My Story: Holly & Ryan W.

Holly and Ryan WeaverI was the chosen one – the one in eight.

Research shows that one in eight couples experience infertility. While I struggled for six long years to have a baby, my friends could sit in a room with their husbands and get pregnant. Obviously, that’s an exaggeration but when you are going through infertility, it sure feels that way. My husband Ryan and I are now the proud (and exhausted!) parents of three healthy boys – but as Maria sang in The Sound of Music, let’s start at the very beginning, a very good place to start….

Ryan and I met in college in 1995. He was a freshman and I was a junior. Yes, I am two years older and no, he doesn’t let me forget it. We quickly became best friends and were constantly dodging rumors about our status. I graduated in 1997 and moved on to the “real world.” We kept in touch and remained friends for a few years but then life got in the way and we lost contact.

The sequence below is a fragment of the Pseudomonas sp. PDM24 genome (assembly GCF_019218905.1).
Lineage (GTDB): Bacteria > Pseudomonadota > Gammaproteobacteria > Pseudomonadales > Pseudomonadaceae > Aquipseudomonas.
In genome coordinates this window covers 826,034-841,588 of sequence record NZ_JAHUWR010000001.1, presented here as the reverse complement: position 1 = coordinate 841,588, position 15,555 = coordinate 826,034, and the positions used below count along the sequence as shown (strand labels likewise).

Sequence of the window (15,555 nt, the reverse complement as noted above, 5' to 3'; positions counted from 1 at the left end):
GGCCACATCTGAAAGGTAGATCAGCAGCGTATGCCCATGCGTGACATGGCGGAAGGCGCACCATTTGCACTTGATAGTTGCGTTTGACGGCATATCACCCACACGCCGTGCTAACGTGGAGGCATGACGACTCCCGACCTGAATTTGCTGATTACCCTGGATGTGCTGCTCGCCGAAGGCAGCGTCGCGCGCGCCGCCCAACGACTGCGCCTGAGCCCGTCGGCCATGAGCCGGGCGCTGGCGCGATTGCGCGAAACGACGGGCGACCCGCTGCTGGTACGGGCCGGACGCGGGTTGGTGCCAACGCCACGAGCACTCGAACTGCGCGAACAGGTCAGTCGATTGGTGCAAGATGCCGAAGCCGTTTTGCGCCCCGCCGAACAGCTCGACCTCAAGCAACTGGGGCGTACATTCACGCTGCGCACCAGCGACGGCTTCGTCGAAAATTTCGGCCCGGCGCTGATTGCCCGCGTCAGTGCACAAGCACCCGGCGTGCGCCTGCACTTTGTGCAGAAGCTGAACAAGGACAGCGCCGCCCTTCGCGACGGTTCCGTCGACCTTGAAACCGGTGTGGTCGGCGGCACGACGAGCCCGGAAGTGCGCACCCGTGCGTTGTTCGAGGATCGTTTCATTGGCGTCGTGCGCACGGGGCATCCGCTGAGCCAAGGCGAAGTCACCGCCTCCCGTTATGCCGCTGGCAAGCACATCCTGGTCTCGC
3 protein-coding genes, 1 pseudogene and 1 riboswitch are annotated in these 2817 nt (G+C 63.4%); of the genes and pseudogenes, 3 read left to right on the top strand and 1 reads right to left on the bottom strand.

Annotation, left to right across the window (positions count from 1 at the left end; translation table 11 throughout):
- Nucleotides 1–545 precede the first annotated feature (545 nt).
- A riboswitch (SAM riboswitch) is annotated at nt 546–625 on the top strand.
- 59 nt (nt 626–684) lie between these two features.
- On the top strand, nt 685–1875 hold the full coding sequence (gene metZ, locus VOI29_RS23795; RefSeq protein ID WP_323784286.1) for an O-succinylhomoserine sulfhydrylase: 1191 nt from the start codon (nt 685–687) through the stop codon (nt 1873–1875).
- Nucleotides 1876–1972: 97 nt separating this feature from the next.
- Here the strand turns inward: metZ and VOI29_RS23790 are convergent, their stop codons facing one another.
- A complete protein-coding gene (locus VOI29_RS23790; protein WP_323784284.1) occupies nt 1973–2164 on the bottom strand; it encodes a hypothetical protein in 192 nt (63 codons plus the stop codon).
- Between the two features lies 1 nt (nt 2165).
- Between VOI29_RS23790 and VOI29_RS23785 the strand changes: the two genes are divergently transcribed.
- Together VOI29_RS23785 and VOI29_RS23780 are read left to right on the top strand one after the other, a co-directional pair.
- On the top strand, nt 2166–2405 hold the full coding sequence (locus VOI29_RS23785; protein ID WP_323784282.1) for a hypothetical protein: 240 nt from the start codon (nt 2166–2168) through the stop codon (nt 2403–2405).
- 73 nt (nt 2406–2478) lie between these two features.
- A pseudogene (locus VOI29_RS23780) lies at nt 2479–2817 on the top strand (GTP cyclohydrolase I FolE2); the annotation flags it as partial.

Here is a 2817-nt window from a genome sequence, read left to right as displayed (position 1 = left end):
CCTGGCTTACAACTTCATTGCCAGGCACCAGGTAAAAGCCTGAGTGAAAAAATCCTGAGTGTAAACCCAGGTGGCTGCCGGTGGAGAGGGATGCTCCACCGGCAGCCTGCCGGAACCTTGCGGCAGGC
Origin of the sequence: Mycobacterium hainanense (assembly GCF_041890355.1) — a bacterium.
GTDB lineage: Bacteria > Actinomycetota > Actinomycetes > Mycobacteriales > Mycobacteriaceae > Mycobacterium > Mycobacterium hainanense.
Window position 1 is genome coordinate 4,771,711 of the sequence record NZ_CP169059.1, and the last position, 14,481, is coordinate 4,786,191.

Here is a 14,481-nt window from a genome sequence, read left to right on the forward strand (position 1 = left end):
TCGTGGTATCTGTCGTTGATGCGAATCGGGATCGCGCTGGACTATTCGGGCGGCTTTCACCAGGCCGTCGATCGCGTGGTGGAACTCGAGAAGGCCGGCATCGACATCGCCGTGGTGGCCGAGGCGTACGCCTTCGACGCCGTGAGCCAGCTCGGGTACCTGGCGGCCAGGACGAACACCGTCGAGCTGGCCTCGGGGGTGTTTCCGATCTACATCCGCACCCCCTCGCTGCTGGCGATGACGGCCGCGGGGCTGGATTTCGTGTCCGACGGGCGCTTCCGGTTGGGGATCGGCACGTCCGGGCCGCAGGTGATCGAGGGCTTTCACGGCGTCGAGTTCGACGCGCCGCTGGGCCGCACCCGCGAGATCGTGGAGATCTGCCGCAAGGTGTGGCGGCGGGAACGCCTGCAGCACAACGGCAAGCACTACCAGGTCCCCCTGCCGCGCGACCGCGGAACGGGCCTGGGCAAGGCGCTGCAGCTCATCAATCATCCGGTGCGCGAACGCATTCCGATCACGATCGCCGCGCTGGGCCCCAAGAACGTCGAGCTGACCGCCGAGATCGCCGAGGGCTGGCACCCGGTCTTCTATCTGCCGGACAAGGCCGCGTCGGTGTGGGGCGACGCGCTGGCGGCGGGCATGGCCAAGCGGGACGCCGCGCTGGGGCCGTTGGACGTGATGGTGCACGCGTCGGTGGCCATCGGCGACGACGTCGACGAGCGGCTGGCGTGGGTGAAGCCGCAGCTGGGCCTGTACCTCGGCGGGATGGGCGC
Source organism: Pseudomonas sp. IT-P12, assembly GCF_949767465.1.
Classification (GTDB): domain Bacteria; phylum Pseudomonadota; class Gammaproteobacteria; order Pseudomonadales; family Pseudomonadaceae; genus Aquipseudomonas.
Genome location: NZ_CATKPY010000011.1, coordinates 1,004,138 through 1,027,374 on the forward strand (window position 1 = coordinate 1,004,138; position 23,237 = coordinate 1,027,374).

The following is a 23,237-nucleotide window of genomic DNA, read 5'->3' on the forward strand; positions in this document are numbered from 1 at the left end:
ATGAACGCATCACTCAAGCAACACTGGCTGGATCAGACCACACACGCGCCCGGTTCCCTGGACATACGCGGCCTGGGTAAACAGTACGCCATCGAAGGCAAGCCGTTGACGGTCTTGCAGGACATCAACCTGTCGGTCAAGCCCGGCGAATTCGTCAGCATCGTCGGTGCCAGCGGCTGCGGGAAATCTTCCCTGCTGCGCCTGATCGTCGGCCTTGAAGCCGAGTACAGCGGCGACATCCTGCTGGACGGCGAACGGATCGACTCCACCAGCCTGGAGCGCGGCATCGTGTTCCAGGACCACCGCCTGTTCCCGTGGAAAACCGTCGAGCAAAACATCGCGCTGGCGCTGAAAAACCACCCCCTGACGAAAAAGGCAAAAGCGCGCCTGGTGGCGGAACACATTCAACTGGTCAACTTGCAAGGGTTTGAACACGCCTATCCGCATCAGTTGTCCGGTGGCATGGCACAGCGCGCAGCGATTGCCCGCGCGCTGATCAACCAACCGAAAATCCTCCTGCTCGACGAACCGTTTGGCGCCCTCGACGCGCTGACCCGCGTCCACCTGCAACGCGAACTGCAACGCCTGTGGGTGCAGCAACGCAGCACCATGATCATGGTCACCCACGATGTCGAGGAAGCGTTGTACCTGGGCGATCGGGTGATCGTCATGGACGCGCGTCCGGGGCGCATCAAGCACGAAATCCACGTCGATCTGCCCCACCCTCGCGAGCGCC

After my dad passed away in June of 2000, I took a job in New York City. Ryan had by then heard about my loss and tracked down my email address. We quickly jumped right back in to being best friends. He was living in Atlanta and I was in New York, but we managed to see each other a few times that fall. We mostly just emailed but eventually started spending hours on the phone. It was December 3, 2000, when we decided to “cross the line.” We both knew that there was no turning back. A month later, I was packing a moving truck and heading to Atlanta.

We were married in May 2003. I truly did marry my best friend. This friendship would be something we would lean on a lot through our journey. Right after we got married, we moved to the West coast for Ryan’s career. We did the one thing that newlyweds should NOT do and bought a house that we renovated ourselves. A year later, Ryan’s career brought us back to the Southeast. We were now close to family and friends, had a year and a half of marriage under our belt and I was turning 30.

In October 2004, on my 30th birthday, I stopped taking the pill. Over the next year, I would take twelve pregnancy tests and see “Not Pregnant” twelve times. I would hear about friends getting pregnant on “the first try” and see teenagers at the mall pushing strollers. I would even host a few baby showers. I wouldn’t lose hope.

We made an appointment with my OB and did some basic tests. He didn’t see any obvious issues. We spent the next six months on Clomid, charting temperatures and tracking my ovulation. Ryan even got a few calls at work to “Come home now, I’m ovulating!”